Pronomial arguments in translation: a case of translating between English and Kiswahili
Kamundi, Henry M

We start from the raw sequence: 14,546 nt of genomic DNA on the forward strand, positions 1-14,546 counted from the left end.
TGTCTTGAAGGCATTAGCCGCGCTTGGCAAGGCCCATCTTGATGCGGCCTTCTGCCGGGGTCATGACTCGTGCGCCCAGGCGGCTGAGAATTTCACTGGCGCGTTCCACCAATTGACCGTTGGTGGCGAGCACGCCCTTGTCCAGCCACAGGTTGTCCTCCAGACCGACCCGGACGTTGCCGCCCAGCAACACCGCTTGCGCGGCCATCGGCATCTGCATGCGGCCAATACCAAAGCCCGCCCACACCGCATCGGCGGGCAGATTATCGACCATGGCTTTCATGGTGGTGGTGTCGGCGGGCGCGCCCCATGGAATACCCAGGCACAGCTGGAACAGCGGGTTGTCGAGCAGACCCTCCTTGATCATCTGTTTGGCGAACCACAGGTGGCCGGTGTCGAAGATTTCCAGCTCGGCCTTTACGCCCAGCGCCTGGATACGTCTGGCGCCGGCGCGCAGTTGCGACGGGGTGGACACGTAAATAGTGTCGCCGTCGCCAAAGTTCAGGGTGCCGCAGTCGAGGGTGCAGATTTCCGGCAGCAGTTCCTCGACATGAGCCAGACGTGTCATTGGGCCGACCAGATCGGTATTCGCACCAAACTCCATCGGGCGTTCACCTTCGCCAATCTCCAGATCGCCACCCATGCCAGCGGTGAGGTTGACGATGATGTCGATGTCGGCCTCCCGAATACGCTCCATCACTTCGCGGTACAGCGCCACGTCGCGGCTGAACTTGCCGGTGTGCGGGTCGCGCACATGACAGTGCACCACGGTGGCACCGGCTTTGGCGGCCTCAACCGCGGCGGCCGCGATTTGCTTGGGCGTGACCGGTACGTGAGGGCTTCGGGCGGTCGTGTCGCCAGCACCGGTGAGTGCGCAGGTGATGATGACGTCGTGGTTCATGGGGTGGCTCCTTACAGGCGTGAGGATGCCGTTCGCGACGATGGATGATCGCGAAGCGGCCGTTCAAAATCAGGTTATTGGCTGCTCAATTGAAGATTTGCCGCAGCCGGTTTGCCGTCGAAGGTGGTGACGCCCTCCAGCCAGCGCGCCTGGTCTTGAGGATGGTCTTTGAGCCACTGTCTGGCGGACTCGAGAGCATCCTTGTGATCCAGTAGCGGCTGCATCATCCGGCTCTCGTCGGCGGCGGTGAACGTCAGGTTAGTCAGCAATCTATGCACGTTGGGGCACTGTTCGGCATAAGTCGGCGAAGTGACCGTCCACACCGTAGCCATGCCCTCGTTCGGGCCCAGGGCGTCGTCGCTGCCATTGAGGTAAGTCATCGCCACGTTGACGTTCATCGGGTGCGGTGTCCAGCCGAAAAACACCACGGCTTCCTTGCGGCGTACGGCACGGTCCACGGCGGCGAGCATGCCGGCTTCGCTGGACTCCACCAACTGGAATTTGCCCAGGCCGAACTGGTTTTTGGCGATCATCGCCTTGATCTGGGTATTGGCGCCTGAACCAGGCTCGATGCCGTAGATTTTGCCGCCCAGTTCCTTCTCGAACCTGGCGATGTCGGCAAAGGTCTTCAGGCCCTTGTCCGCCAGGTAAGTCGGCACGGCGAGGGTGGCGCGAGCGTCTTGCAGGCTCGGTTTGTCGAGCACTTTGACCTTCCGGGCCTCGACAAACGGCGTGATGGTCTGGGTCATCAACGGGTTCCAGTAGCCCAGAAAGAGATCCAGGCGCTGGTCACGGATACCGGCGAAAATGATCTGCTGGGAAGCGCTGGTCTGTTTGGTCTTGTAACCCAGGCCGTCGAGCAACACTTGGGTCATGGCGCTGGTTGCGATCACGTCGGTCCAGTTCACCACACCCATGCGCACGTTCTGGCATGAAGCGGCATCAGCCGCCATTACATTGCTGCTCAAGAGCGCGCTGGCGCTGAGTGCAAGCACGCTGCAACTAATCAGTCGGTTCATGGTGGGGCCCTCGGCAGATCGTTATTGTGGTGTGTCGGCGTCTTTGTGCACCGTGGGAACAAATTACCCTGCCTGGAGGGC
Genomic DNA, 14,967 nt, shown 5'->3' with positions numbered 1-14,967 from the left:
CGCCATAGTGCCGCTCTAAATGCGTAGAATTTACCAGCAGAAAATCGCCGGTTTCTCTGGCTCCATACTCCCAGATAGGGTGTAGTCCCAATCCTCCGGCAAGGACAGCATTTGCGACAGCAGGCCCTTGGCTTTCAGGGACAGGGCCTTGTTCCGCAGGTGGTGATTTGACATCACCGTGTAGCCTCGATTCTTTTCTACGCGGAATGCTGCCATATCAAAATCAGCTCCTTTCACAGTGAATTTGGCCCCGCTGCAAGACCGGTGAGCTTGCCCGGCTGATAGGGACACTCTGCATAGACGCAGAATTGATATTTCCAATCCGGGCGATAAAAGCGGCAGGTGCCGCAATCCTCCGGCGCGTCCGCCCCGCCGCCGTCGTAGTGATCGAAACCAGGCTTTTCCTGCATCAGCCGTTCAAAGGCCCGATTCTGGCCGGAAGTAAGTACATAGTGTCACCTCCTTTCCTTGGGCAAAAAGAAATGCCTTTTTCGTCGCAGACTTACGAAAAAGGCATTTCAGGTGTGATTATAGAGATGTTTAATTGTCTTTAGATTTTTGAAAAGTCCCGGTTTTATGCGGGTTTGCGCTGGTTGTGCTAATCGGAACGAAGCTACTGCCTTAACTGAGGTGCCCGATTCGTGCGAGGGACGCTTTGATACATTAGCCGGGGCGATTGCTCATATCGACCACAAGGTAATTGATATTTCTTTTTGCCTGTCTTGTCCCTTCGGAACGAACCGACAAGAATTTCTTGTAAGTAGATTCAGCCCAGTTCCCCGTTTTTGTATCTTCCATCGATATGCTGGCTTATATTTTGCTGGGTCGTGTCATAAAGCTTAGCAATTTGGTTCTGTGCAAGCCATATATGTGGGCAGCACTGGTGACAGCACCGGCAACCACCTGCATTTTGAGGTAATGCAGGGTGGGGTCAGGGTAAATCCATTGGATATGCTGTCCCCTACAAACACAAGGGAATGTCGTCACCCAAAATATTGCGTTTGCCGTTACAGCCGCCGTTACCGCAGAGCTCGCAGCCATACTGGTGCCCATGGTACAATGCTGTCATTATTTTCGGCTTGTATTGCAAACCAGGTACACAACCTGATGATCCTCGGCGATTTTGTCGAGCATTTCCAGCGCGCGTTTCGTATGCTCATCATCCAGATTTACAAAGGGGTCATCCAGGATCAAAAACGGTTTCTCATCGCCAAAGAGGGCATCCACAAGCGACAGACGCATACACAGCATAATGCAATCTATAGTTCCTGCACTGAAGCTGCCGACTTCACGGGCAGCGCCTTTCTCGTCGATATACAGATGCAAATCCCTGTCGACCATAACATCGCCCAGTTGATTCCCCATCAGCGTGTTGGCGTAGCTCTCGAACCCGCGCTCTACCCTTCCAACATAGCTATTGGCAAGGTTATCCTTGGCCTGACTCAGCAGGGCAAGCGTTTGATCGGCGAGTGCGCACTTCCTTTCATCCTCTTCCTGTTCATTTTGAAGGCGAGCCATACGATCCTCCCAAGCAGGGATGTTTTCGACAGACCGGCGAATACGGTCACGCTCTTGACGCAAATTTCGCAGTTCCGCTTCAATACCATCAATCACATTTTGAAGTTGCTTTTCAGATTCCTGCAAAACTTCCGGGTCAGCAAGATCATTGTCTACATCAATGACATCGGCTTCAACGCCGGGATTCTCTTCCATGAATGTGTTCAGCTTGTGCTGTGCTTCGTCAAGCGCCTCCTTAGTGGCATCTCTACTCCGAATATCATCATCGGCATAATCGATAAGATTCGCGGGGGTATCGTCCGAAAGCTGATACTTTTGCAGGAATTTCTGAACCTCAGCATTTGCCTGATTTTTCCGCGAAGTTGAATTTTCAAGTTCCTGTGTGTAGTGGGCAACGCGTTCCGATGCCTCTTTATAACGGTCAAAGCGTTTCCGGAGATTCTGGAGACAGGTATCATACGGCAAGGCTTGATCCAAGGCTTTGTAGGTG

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This research appreciates that understanding linguistic structure of a translator's working languages is key to producing a quality translation. Therefore, this study was set out to investigate issues involved in the translation of pronominal arguments between English and Kiswahili. The general claim of the study is that pronominal arguments cause difficulties to translators between English and Kiswahili Languages such as vagueness and redundancy. Five translators were each given six Kiswahili units to translate and five others were given six English brief expressions or group of relatively short expressions (referred in this research to as units) to do the same. Each unit contained particular arguments targeted for testing. In English-into-Kiswahili translations, I wanted to see how much difficulty (if any) is encountered in translating gender-encoding pronominal arguments from English into Kiswahili. I also wanted to see whether English-into-Kiswahili translators effectively utilize pro-drop Kiswahili structure. The Kiswahili-into-English translations, on the other hand, aimed to test the strategy employed in translation of Kiswahili r-expressions into English. The Kisw-into-English translations also aimed to see if translators face difficulty in rendering case into English. The translated units from translating respondents were put together and the analysis done manually by observing and counting, for instance, the number of times a particular pronominal argument was rendered vaguely; the number of times a particular Kiswahili expression was pronominalized in English; the number of times an English-into- Kiswahili translator pro-dropped a pronominal argument; and finally, the number of times a Kiswahili-into-English Translator rendered grammatical case inappropriately into English. Totals, averages, rates and percentages were calculated accordingly leading to the conclusions of the study. The research in the end shows that indeed pronominal arguments are challenging to translators working between English and Kiswahili. Firstly, the research more particularly established that third person gender encoding pronominal arguments pose significant challenge to translators in English-into-Kiswahili translations. The research also established that Kiswahili-into-English translators retain Kiswahili r-expressions instead of pronominalizing them in English. The study has also shown that most Englishinto- Kiswahili translators employed pro-drop strategy in their translation of pronouns from English into Kiswahili. Finally, it was evident from the research that out of every 15 grammatical cases to be translated from Kiswahili into English, 10 would be inappropriately translated. For the purpose of this study, the first chapter gives an introduction 'to the area being investigated. The problem of the study is stated as the objectives and hypotheses are set. The scope and delimitation are also clarified. Literature review is done in this chapter as well. The theoretical framework of the study is explained as binding principles and prodrop parameter are explained since they form the theoretical base of the research. The theory of equivalence and correspondence is also explained while setting the boundaries of its use. Chapter two deals with the concept of pronominal arguments and other related concepts. As such, textual and contextual meaning of pronouns is discussed as well as the meanings of anaphors and antecedents. Agreement and case are other concepts discussed in this chapter to lay proper foundation on the research. Chapter three contrastively looks at both English and Kiswahili pronouns. In doing so, types of pronouns are discussed as major structural Umorphological differences between English and Kiswahili pronouns are highlighted. Chapter four of this study delves into the collection and analysis of the collected data. Ten translators are given questionnaires focusing on particular sentence arguments. The data collected is then organized, analyzed, and interpreted in this chapter. And finally, in the fifth chapter, the conclusions about the study and recommendations are made.